Hope all of you are safe. The corona virus outbreak is likely to force a great reset of every assumption of human life and the equations amongst them - economic, financial and philosophical.
To begin with...we owe you an apology. Our market timing models did indicate an approaching possibility of correction which we shared with you vide our notes in Jan-March 2020. The underpinning of an impending correction was similar to those that prompted us to take a 30% cash call in 2015 March and Jan 2018. As we expected this round of correction to start from a higher Nifty level than at the time of communication, we had stopped at cautioning but not actioning. We deeply apologise for missing this particular opportunity to safeguard your portfolios.
Why did we miss by a whisker? Of the four factors that help us in our tactical asset allocations viz - earnings momentum, valuations, persistency and fund flows, we couldn’t anticipate the volte-face of FII fund-flows that abruptly halted, turned and bolted from the markets. The speed of FIIs and their algos that now run 70% of the world’s trading volumes is something we will learn to factor in due-course.
We have seen unprecedented level of volatility in global capital markets at the end of the FY 2020. In India, Nifty 50 was down by 23.2% MoM whereas Nifty Mid cap and Small cap bleed by 30.3% and 36.7% respectively.
Internationally, the US is all guns blazing through its 150 bps rate cut within a month and announcement of $ 2.3 trillion fiscal stimulus package to provide stability to economic activities during this period and ensure that the eventual recovery is as vigorous as possible. Once it is apparent that the global economy is headed for a severe downturn or recession, markets see the bulk of selling during the same periods when the Fed ramps up its policy response.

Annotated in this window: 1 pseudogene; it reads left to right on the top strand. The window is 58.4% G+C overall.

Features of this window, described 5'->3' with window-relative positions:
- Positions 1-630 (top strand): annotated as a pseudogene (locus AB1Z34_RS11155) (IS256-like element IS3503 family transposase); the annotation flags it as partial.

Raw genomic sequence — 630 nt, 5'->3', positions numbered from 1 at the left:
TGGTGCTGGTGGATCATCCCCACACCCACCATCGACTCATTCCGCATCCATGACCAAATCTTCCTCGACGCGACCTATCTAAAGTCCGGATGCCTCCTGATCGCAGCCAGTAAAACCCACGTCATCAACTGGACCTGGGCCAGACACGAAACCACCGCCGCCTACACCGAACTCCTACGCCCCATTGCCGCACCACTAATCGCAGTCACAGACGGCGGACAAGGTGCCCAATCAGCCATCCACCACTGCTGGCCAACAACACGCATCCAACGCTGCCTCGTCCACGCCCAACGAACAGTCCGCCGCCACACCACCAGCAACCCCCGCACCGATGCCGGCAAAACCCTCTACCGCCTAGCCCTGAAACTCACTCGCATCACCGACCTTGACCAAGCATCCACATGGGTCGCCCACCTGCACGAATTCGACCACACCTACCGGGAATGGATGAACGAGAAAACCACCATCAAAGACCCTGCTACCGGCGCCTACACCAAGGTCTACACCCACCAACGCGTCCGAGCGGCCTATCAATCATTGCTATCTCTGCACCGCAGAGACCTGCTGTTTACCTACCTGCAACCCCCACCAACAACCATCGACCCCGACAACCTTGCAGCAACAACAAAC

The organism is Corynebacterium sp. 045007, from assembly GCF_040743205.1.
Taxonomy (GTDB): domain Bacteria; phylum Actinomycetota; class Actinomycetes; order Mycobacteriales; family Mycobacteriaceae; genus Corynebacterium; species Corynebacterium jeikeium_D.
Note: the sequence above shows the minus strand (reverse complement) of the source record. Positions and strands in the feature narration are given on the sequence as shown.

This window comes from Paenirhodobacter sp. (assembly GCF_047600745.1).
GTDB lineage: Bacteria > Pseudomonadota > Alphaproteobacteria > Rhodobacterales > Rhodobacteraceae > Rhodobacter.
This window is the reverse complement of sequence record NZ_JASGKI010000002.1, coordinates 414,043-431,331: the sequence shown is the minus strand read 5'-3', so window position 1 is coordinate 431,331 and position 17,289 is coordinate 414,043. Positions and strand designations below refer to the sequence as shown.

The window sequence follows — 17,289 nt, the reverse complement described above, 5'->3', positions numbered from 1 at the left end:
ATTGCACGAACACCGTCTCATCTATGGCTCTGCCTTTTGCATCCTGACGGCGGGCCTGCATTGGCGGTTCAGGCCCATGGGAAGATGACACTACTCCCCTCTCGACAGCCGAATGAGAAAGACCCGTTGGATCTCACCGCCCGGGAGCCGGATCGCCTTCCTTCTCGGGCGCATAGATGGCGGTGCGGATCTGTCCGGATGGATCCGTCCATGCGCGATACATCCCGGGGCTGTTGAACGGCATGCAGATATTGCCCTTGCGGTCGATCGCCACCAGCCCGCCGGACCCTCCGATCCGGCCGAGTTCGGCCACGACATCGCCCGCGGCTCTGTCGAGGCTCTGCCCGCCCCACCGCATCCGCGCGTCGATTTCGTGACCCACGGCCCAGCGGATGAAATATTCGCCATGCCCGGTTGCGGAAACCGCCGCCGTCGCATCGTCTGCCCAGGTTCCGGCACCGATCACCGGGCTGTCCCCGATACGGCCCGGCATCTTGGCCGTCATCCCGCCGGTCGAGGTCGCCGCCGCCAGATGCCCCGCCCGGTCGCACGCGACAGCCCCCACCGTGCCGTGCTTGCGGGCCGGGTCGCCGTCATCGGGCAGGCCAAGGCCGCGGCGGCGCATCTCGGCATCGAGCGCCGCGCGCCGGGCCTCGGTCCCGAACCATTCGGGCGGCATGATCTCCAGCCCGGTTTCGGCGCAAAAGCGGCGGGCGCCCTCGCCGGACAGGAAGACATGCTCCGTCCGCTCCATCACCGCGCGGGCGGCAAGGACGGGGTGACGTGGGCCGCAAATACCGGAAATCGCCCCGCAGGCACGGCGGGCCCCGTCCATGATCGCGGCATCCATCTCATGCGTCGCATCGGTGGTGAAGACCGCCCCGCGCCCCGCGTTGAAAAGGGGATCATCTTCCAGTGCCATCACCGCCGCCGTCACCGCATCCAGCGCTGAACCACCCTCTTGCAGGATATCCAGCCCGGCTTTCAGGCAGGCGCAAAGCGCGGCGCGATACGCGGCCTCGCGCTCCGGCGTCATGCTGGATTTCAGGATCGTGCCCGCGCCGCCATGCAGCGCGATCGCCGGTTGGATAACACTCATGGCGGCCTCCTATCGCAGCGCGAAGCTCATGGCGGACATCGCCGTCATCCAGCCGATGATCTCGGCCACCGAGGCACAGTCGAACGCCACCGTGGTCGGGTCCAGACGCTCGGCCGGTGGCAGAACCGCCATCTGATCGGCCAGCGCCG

But as policy response globally achieves a critical mass and market valuations begin to reflect the new harsh reality of lost earnings, markets begin to form a bottom. During the 2008 crisis as well, particularly during Sept–Oct 2008, the market fell very sharply even in the face of a determined and coordinated global policy response. But, eventually, as the stimulus started to have an effect and market valuations became cheap, markets bottomed out.
In India, markets are reacting as much to the lockdown and its economic fallout as to the pandemic itself, with billions of people are being locked down in their homes.
A study on non-pharmaceutical interventions (NPI) such as lockdowns during the 1918 Flu pandemic across the US found that cities (such as San Francisco and Pittsburgh) that adopted lockdowns earlier and for longer not only had lower mortality, but also grew faster than others in the medium term. India therefore may have done the right thing by imposing a country wide lockdown earlier on but many head of states believe the period of lockdown need a further extension to ‘flatten the curve’ of incremental positive cases.